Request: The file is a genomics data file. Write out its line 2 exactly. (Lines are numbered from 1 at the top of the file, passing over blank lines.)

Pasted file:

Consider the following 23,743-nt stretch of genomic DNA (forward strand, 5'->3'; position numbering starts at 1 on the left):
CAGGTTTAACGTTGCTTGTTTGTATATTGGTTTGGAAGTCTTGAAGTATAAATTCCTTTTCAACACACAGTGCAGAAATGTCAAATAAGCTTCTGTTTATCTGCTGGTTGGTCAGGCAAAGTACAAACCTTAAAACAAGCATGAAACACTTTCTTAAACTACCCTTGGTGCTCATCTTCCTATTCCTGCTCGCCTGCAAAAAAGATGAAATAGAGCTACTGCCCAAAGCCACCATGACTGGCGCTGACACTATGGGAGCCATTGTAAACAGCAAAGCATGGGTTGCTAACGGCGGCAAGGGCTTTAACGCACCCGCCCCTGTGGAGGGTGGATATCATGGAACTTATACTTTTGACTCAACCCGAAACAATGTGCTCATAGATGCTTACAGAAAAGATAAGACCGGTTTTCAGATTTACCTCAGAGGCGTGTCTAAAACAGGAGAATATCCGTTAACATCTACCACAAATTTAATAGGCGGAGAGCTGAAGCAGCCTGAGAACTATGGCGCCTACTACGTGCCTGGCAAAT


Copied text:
CAGGTTTAACGTTGCTTGTTTGTATATTGGTTTGGAAGTCTTGAAGTATAAATTCCTTTTCAACACACAGTGCAGAAATGTCAAATAAGCTTCTGTTTATCTGCTGGTTGGTCAGGCAAAGTACAAACCTTAAAACAAGCATGAAACACTTTCTTAAACTACCCTTGGTGCTCATCTTCCTATTCCTGCTCGCCTGCAAAAAAGATGAAATAGAGCTACTGCCCAAAGCCACCATGACTGGCGCTGACACTATGGGAGCCATTGTAAACAGCAAAGCATGGGTTGCTAACGGCGGCAAGGGCTTTAACGCACCCGCCCCTGTGGAGGGTGGATATCATGGAACTTATACTTTTGACTCAACCCGAAACAATGTGCTCATAGATGCTTACAGAAAAGATAAGACCGGTTTTCAGATTTACCTCAGAGGCGTGTCTAAAACAGGAGAATATCCGTTAACATCTACCACAAATTTAATAGGCGGAGAGCTGAAGCAGCCTGAGAACTATGGCGCCTACTACGTGCCTGGCAAAT